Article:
Fix highway safety problem now: Dinham

By TOBY WALKER

NEWS the Howard Government is prepared to use part of its budget surplus to fast track key upgrades of the Pacific Highway will be welcomed by Clarence Valley residents.

Yesterday, Roads Minister John Anderson confirmed on Sydney radio that some of the surplus would be used, although he did not specify how much.

The commitment comes amid talk of a tollway and the private sector being introduced on the highway to help complete a dual carriageway between Brisbane and Sydney within five years.

A central tenet of the government's pre-election $12.5 billion Auslink announcement, the dual carriageway's cost looked almost certain to blowout and remain incomplete until at least 2025.

But many in the Clarence Valley will be more concerned about the social costs of further delays in highway improvements rather than the dollar estimates being thrown around by the State and Federal governments.

The Clarence Valley Council's local emergency management officer, Ian Dinham, said the failure to significantly improve the highway between Coffs Harbour and Ballina since the 1989 Cowper bus crash ? which claimed 20 lives ? had been a 'triumph of bureaucracy'.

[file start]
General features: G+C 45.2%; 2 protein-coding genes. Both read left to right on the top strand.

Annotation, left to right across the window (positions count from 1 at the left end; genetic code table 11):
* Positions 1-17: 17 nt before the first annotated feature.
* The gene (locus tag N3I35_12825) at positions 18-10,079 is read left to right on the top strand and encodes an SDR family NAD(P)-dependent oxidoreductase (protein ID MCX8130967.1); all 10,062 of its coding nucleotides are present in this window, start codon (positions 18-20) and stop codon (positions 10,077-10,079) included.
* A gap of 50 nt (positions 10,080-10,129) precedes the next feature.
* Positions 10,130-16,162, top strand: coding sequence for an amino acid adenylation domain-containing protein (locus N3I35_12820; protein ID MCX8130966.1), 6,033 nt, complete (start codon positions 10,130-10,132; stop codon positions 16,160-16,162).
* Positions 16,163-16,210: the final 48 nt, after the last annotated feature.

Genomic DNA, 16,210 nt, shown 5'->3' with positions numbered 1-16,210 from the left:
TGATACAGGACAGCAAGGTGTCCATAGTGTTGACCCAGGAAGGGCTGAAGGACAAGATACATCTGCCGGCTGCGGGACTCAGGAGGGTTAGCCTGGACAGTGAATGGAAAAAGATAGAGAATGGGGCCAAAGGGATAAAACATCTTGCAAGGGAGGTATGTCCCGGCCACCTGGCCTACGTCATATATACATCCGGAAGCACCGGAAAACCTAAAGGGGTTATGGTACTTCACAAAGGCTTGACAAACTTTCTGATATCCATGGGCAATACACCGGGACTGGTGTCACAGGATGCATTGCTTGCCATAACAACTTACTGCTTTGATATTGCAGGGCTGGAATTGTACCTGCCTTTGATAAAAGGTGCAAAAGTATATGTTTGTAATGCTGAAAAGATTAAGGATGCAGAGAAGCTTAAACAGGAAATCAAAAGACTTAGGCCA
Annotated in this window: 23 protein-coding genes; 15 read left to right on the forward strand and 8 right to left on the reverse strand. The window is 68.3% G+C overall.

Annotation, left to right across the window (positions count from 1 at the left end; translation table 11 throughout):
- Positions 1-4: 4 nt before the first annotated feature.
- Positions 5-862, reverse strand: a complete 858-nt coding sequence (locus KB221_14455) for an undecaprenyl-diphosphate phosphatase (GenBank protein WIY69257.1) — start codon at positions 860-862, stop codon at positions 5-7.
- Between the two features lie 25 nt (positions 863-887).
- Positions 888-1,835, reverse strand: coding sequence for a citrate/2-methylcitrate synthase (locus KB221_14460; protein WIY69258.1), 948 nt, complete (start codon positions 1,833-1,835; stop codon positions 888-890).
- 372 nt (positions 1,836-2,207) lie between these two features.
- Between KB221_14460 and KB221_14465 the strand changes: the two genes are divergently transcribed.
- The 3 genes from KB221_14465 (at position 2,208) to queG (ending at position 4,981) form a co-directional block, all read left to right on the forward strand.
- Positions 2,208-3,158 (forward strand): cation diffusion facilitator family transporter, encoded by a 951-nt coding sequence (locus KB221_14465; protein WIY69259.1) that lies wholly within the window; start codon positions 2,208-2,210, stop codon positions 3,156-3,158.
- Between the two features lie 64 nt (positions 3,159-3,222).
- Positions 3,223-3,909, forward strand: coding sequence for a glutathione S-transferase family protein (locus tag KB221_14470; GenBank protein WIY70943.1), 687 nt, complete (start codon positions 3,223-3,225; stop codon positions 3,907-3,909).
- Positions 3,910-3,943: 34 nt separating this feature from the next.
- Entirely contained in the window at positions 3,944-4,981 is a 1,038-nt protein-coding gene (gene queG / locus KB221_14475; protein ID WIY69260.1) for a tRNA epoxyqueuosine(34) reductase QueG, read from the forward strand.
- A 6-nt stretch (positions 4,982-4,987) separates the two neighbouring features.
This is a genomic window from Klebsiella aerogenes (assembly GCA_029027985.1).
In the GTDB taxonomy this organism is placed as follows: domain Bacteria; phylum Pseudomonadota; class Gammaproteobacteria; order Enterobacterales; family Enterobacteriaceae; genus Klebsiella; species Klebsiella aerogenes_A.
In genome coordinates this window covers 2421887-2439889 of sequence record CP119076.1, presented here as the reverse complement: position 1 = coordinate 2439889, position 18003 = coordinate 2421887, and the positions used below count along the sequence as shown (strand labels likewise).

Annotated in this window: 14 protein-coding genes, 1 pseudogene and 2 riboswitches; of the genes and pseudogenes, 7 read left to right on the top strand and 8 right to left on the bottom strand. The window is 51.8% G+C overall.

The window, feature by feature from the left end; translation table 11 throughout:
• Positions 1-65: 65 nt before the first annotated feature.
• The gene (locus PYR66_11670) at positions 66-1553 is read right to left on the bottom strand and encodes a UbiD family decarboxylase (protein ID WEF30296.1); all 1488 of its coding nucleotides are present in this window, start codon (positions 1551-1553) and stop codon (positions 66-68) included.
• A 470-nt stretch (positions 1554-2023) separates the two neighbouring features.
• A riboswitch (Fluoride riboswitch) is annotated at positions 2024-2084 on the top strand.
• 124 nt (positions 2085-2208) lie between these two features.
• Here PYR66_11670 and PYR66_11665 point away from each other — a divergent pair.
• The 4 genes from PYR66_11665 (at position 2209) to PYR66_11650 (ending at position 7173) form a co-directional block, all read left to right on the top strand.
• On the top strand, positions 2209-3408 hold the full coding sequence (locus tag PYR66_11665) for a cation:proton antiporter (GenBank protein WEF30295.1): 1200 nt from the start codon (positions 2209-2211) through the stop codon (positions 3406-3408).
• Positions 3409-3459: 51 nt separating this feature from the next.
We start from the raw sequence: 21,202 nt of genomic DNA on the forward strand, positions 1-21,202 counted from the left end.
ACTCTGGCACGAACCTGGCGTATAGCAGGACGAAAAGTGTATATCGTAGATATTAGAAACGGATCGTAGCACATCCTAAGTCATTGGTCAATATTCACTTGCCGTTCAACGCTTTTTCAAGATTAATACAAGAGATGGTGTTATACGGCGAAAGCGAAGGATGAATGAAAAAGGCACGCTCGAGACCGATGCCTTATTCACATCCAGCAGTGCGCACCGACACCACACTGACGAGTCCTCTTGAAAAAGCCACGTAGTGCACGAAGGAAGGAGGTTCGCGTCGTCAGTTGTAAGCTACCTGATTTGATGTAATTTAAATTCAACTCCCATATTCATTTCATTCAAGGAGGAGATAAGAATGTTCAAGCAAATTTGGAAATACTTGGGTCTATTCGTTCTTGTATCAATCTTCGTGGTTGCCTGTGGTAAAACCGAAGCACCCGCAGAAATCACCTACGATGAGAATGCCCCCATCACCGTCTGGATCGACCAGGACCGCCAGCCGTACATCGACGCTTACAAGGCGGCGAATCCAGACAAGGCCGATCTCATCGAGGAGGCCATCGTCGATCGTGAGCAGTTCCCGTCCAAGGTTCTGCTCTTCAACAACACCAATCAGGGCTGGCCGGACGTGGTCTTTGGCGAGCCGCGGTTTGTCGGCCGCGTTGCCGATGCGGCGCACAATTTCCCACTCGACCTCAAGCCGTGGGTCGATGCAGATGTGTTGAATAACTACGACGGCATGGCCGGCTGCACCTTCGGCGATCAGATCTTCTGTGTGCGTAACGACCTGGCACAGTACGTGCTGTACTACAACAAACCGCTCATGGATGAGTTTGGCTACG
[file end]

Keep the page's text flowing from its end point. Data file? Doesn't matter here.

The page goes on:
"Our emergency management people are the ones who have to attend these shocking accidents and pull bodies out of vehicles," Mr Dinham said.

"The traumatic effect that has on emergency personnel is further reason to address the (safe- ty) problem.

"It's more than a tragedy because the people that are dying on the highway are healthy Australians.

"There just seems to be no end to it and the thing is the Cowper bus crash could happen again any night of the week."

Mr Dinham's comments came the same day the former NSW State Coroner Kevin Waller, a tireless campaigner for the dual carriageway, called for more to be done to reduce the highway toll.

A report released by the National Roads and Motoring Association last August estimated that over the past 10 years the Pacific Highway has averaged approximately 1,000 crashes a year, or almost three a day.



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